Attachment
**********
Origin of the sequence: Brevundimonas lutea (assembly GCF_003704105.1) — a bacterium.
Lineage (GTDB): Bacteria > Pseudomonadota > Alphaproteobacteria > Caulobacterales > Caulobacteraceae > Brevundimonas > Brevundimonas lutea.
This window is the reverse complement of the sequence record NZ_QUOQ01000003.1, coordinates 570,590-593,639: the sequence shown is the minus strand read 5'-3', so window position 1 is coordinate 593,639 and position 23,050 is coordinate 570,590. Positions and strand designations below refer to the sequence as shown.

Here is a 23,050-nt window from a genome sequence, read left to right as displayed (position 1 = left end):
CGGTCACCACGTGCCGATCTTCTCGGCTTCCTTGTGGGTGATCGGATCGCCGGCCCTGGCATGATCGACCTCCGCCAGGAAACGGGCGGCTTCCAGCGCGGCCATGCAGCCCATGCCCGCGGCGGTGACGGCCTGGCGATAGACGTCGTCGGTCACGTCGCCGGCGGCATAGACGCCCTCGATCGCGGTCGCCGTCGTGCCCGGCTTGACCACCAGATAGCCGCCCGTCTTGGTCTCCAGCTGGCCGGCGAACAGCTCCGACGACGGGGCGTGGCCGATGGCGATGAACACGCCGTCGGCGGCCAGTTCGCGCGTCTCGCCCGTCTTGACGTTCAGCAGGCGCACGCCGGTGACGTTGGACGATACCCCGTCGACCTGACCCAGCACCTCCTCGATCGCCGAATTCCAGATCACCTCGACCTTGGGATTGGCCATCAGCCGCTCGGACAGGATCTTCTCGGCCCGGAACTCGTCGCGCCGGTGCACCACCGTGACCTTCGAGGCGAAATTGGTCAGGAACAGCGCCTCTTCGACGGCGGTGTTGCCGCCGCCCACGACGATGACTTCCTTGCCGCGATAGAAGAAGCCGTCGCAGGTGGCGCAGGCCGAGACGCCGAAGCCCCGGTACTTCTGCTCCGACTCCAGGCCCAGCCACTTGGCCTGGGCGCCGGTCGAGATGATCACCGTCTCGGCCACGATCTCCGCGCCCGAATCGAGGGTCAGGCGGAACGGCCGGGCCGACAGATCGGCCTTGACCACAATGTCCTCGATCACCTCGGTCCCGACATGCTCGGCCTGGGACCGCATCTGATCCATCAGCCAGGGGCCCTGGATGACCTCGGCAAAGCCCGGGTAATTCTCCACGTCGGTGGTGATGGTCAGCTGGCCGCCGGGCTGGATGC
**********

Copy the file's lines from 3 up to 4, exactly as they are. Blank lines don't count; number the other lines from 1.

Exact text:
This window is the reverse complement of the sequence record NZ_QUOQ01000003.1, coordinates 570,590-593,639: the sequence shown is the minus strand read 5'-3', so window position 1 is coordinate 593,639 and position 23,050 is coordinate 570,590. Positions and strand designations below refer to the sequence as shown.

Here is a 23,050-nt window from a genome sequence, read left to right as displayed (position 1 = left end):